For many years now, I have seldom lacked an answer to Polonius’s famous question of Hamlet, “What do you read, my lord?” (Hamlet, II, 2, 191). Not just because I maintain a library of a few thousand volumes, but also because each year around this time I devise a “Reading Plan” for the coming year.
In that plan, I set a goal of the number of books I intend to read over the next twelve months (usually between seventy and a hundred). I determine that number by taking into consideration such things as the workload I anticipate (which generally limits my reading) and the amount of traveling I expect to do (which tends to increase my time for reading).
But volume is far from my only concern. I also develop a plan that will allow me to derive maximum variety and quality from my reading throughout the course of a year. I pursue a variety of authors, genre, and forms in my reading plan not only for the entertainment value, but also because such a course of intentional reading does more than broaden my horizons; it broadens me. As Clifton Fadiman writes in The New Lifetime Reading Plan, “It is rather like what is offered by loving and marrying, rearing children, carving out a career, creating a home. [Such a variety of books] can be a major experience, a source of continuous internal growth.”
I also design my reading in order to achieve a level of quality that will challenge and inform my writing and preaching . . . and living. My annual reading plan typically includes:
• a biography or two, such as 2017’s China’s First Emperor & His Terracotta Warriors (Wood), The Last Manchu (Henry Pu Yi), and one I didn’t get to last year: Steve Jobs (Isaacson).
• at least one memoir (I have four planned for 2017);
• a healthy dose of classics (including several Shakespeare plays);
• some books about Shakespeare (2017’s list includes Shakespeare: The Invention of the Human (Bloom), Will and Me (Dromgoole), and Shakespeare in Company (Van Es));
• a writing book or two;
• at least one history book, such as last year’s The Tudors (DeLisle), The Zimmerman Telegram (Tuchman), and The Wright Brothers (McCullough);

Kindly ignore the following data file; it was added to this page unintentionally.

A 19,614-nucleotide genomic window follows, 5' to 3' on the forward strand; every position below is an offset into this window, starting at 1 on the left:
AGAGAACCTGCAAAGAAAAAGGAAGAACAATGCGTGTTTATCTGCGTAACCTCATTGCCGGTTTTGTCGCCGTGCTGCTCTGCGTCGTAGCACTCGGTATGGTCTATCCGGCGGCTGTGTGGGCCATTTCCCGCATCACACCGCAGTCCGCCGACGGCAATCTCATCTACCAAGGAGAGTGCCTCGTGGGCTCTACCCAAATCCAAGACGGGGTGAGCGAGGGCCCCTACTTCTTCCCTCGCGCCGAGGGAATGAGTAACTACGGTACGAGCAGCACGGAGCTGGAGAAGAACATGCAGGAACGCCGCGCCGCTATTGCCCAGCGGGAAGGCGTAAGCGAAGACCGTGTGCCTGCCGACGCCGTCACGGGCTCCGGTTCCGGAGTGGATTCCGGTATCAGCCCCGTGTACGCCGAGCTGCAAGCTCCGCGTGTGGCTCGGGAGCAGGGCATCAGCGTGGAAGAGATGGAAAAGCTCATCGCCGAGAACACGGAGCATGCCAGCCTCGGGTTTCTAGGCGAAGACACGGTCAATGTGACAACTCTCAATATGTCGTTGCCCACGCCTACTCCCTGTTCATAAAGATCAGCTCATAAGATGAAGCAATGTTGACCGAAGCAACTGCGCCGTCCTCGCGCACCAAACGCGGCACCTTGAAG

• at least two books by authors I’ve never read before. I must sheepishly admit that if it were not for this annual goal, I probably would not have read such authors as John Irving, Flannery O’Connor, and Anne Tyler.
• a minimum of one poetry book each year. In 1990, for example, I read Spoon River Anthology, and the next year, The Poems of Richard Wilbur, and in 1992 Robert Frost’s A Boy’s Will;
• a couple books from among my favorite authors, such as William Faulkner, Louis L’Amour, and Wendell Berry.
• some general Christian inspirational books;
• a few books on theology or the Bible;
• two or three books in a new discipline or field of interest. For instance, one year, I explored logic; another year, it was gardening;
• at least one children’s book, since I am still a child at heart and a great admirer of picture books and juvenile literature like Chris Van Allsburg’s extravagant picture books, Roald Dahl’s delightful stories, and C. S. Lewis’s Chronicles of Narnia.
• a couple “related” books. I discovered a few years ago how fun it can be to read a few books that are related in some way, such as Jane Eyre and Rebecca, two similar novels with contrasting heroines, or following Robinson Crusoe with the nonfiction In Search of Robinson Crusoe, and adding J. M. Coetzee’s Foe.
• a few books by some of my writer friends so I don’t always have to say, “no, I haven’t read it yet”;
• a book or two about books, like last year’s The Man Who Loved Books Too Much (Bartlett) and The Yellow-Lighted Bookshop (Lewis).
• Finally, for good measure, I require that at least one of the books on my list (in any category) must be what I call a “mule-choker,” a book of great heft, the intimidating sort of book I might not otherwise read. In past years, these have been books like Anna Karenina (Tolstoy) and The Hunchback of Notre Dame (Hugo).
Even with all that, my reading is not entirely void of spontaneity. My 2017 plan lists fifty-eight books; I sometimes read twice that number in a year. So there’s ample opportunity to read a book on a whim, pick up the latest blockbuster at the mall, borrow a book from a friend, or (as I just did this week) read something one of my kids urged on me. Nor do I carve my reading plan in granite; I’m free to substitute books or shift my priorities at any time (it’s my plan, after all, not the Ten Commandments). I also keep a record of the books I read each year, a practice which helps me recall the titles and authors of books I want to reread or recommend to friends.
Since adopting this practice decades ago, I’ve vastly broadened the nature and number of books I read, introduced myself to new authors, and developed expertise in–okay, familiarity with–new fields. It has delivered me from maladies such as overdosing on one writer or genre, or reading only the easiest, least challenging books. And I seldom suffer that listless feeling of staring at my bookcase like a teenager standing before an open refrigerator, wondering, What do I want, what do I want?
Perhaps best of all, my annual reading plan has improved the quality of my own writing—and thinking–repeatedly driving home to me the truth of Louis L’Amour’s observation in his autobiographical Education of a Wandering Man: “A writer’s brain is like a magician’s hat. If you’re going to get anything out of it, you have to put something in first.”